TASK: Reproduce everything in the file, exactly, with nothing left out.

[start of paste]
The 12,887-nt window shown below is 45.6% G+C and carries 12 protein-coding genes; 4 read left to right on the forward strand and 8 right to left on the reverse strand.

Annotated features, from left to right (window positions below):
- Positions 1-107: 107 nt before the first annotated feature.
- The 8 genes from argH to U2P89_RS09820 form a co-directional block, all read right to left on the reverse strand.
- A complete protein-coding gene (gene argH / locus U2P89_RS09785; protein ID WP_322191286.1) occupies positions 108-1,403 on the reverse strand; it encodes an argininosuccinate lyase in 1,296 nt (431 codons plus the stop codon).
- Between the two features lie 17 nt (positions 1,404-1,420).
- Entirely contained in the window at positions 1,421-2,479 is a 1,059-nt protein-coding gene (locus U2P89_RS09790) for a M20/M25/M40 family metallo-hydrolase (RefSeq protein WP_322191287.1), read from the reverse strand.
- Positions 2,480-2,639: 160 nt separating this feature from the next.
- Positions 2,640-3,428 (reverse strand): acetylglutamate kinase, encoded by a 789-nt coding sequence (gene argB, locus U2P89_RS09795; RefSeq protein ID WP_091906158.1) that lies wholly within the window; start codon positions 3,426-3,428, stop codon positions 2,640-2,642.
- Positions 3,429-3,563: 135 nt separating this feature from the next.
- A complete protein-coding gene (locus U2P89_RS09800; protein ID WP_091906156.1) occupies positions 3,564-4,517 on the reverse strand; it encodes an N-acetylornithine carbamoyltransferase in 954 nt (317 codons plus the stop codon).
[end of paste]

The 12,887-nt window shown below is 45.6% G+C and carries 12 protein-coding genes; 4 read left to right on the forward strand and 8 right to left on the reverse strand.

Annotated features, from left to right (window positions below):
- Positions 1-107: 107 nt before the first annotated feature.
- The 8 genes from argH to U2P89_RS09820 form a co-directional block, all read right to left on the reverse strand.
- A complete protein-coding gene (gene argH / locus U2P89_RS09785; protein ID WP_322191286.1) occupies positions 108-1,403 on the reverse strand; it encodes an argininosuccinate lyase in 1,296 nt (431 codons plus the stop codon).
- Between the two features lie 17 nt (positions 1,404-1,420).
- Entirely contained in the window at positions 1,421-2,479 is a 1,059-nt protein-coding gene (locus U2P89_RS09790) for a M20/M25/M40 family metallo-hydrolase (RefSeq protein WP_322191287.1), read from the reverse strand.
- Positions 2,480-2,639: 160 nt separating this feature from the next.
- Positions 2,640-3,428 (reverse strand): acetylglutamate kinase, encoded by a 789-nt coding sequence (gene argB, locus U2P89_RS09795; RefSeq protein ID WP_091906158.1) that lies wholly within the window; start codon positions 3,426-3,428, stop codon positions 2,640-2,642.
- Positions 3,429-3,563: 135 nt separating this feature from the next.
- A complete protein-coding gene (locus U2P89_RS09800; protein ID WP_091906156.1) occupies positions 3,564-4,517 on the reverse strand; it encodes an N-acetylornithine carbamoyltransferase in 954 nt (317 codons plus the stop codon).